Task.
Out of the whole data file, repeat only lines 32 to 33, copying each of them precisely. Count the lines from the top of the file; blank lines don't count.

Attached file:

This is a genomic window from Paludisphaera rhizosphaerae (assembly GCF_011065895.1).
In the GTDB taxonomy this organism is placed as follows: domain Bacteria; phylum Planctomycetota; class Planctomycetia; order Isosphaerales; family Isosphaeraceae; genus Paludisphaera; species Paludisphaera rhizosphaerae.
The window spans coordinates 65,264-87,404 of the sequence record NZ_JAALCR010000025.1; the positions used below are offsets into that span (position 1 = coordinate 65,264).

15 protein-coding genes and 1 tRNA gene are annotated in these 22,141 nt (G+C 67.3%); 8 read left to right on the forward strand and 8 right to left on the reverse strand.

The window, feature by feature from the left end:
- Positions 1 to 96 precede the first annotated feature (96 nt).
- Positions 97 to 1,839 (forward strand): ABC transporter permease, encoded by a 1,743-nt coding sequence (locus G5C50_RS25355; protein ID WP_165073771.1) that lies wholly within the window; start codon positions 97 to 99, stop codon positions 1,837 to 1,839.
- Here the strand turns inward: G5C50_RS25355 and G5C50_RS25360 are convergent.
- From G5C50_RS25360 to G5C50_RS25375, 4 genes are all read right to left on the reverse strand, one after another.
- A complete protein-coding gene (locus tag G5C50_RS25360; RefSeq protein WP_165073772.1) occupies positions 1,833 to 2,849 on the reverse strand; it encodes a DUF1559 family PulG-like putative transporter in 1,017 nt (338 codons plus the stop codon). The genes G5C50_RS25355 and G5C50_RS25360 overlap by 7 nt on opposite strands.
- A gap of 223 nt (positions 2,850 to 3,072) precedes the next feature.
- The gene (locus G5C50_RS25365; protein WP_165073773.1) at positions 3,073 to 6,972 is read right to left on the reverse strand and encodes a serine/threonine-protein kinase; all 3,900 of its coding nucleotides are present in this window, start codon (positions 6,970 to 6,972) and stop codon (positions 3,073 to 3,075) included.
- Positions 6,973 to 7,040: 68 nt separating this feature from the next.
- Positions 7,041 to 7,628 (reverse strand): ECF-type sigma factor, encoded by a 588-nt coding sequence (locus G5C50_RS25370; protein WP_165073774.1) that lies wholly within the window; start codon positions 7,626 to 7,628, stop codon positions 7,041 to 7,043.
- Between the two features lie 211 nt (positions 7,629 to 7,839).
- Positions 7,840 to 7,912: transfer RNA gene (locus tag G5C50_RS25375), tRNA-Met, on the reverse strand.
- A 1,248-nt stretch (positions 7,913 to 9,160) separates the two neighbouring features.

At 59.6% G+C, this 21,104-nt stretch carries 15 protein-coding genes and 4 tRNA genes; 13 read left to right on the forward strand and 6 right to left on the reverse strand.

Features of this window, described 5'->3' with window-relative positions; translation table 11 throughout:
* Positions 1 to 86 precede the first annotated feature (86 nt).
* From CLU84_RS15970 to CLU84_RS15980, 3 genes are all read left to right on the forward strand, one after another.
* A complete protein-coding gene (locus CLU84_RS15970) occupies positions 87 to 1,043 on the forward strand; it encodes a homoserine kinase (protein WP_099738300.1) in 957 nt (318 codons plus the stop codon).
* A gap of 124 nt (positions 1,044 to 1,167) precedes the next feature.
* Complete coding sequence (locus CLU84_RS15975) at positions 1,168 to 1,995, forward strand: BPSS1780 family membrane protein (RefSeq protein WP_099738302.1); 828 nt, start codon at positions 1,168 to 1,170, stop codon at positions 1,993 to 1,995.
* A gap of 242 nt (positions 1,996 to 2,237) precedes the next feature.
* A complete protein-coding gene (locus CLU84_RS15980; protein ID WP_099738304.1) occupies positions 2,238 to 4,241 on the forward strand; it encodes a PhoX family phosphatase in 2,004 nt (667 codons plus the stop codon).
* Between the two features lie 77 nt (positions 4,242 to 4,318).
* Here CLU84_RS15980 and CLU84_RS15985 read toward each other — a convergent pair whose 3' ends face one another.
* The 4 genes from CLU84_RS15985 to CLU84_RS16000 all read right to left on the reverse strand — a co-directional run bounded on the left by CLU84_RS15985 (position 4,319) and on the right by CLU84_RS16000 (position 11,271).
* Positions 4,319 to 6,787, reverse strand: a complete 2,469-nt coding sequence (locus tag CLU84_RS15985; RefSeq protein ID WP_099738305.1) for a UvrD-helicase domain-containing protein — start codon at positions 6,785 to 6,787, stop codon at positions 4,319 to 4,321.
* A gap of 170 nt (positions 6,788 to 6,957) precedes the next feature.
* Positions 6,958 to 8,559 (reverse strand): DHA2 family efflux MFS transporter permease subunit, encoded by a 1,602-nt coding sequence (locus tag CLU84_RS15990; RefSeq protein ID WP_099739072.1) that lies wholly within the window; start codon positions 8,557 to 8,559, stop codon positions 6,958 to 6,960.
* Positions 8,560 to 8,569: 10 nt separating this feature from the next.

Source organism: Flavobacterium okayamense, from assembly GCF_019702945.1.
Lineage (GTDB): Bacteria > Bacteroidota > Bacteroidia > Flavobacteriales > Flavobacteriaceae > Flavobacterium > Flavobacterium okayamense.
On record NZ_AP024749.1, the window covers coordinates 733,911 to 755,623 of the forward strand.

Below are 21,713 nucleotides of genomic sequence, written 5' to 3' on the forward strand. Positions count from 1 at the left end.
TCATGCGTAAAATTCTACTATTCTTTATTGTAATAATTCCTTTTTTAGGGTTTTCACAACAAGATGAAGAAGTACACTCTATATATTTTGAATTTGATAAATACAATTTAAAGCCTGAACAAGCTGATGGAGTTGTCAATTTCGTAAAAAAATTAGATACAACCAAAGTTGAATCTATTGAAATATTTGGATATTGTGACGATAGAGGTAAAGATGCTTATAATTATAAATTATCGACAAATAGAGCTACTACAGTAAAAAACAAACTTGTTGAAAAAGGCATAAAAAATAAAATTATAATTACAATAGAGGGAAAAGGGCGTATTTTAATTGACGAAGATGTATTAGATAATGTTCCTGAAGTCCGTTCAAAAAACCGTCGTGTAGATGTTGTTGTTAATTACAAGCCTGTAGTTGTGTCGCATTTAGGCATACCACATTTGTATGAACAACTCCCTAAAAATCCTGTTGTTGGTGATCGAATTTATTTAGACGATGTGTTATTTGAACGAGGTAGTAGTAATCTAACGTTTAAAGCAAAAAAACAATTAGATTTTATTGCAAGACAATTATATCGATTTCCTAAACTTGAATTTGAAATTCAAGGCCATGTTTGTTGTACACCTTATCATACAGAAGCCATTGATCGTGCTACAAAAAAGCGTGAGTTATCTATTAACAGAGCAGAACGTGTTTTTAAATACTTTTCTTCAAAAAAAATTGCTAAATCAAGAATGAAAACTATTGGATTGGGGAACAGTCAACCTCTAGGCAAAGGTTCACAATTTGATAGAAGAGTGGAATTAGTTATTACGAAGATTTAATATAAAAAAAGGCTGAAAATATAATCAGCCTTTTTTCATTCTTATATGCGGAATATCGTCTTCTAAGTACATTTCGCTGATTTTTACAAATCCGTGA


* Positions 6,958 to 8,559 (reverse strand): DHA2 family efflux MFS transporter permease subunit, encoded by a 1,602-nt coding sequence (locus tag CLU84_RS15990; RefSeq protein ID WP_099739072.1) that lies wholly within the window; start codon positions 8,557 to 8,559, stop codon positions 6,958 to 6,960.
* Positions 8,560 to 8,569: 10 nt separating this feature from the next.